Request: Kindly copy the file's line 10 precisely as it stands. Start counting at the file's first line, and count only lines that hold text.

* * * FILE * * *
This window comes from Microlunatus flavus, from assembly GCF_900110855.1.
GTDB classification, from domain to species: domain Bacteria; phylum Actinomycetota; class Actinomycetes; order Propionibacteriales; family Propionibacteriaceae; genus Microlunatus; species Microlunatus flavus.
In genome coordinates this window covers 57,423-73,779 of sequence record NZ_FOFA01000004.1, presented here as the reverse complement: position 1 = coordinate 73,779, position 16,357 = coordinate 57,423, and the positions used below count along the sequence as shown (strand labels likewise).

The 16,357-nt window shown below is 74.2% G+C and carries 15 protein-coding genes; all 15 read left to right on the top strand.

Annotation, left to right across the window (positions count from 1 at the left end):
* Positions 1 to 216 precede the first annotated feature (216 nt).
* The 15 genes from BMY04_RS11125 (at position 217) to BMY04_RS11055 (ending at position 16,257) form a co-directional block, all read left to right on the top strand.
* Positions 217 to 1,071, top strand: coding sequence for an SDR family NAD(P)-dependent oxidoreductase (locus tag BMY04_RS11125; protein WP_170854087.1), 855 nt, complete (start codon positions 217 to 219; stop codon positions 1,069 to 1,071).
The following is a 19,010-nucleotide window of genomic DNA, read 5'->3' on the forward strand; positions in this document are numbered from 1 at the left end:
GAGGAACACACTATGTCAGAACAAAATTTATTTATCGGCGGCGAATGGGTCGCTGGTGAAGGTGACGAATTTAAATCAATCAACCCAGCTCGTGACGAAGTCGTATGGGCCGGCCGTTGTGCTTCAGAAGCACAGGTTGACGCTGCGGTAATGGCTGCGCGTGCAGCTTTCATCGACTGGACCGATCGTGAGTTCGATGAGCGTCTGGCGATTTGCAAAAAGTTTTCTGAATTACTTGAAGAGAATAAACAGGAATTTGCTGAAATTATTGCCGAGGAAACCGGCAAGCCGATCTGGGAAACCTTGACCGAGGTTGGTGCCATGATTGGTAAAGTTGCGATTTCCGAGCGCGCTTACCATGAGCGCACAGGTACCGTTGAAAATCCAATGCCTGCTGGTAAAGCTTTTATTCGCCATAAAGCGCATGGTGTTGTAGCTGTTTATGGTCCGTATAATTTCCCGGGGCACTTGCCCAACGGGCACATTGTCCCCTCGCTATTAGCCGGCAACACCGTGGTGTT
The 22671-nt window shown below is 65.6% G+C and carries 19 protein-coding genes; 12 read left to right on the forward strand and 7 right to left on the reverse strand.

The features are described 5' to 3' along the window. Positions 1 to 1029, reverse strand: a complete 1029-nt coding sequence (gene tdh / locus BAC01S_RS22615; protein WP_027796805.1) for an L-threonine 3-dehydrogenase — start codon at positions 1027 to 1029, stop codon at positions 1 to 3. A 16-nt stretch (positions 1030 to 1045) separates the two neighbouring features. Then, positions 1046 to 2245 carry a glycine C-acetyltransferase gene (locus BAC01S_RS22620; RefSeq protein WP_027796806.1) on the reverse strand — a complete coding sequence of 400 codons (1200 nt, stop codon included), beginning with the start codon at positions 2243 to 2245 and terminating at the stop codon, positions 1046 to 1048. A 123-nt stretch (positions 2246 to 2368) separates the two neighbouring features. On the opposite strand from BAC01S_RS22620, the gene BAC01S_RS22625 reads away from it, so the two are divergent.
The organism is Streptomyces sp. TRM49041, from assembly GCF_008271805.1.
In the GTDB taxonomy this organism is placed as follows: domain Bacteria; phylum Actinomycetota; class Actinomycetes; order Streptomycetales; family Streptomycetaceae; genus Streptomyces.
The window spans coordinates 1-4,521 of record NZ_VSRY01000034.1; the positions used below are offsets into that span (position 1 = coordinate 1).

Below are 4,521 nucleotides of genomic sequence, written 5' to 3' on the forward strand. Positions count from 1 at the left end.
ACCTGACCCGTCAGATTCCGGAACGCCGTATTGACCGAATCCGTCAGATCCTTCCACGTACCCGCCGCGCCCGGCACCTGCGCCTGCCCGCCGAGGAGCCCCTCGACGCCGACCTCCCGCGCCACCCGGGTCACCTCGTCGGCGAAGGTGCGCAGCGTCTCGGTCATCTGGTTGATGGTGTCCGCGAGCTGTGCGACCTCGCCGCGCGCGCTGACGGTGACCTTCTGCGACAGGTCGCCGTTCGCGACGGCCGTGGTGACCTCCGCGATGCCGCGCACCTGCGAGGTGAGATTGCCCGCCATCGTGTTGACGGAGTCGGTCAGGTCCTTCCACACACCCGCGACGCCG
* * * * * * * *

GAGGAACACACTATGTCAGAACAAAATTTATTTATCGGCGGCGAATGGGTCGCTGGTGAAGGTGACGAATTTAAATCAATCAACCCAGCTCGTGACGAAGTCGTATGGGCCGGCCGTTGTGCTTCAGAAGCACAGGTTGACGCTGCGGTAATGGCTGCGCGTGCAGCTTTCATCGACTGGACCGATCGTGAGTTCGATGAGCGTCTGGCGATTTGCAAAAAGTTTTCTGAATTACTTGAAGAGAATAAACAGGAATTTGCTGAAATTATTGCCGAGGAAACCGGCAAGCCGATCTGGGAAACCTTGACCGAGGTTGGTGCCATGATTGGTAAAGTTGCGATTTCCGAGCGCGCTTACCATGAGCGCACAGGTACCGTTGAAAATCCAATGCCTGCTGGTAAAGCTTTTATTCGCCATAAAGCGCATGGTGTTGTAGCTGTTTATGGTCCGTATAATTTCCCGGGGCACTTGCCCAACGGGCACATTGTCCCCTCGCTATTAGCCGGCAACACCGTGGTGTT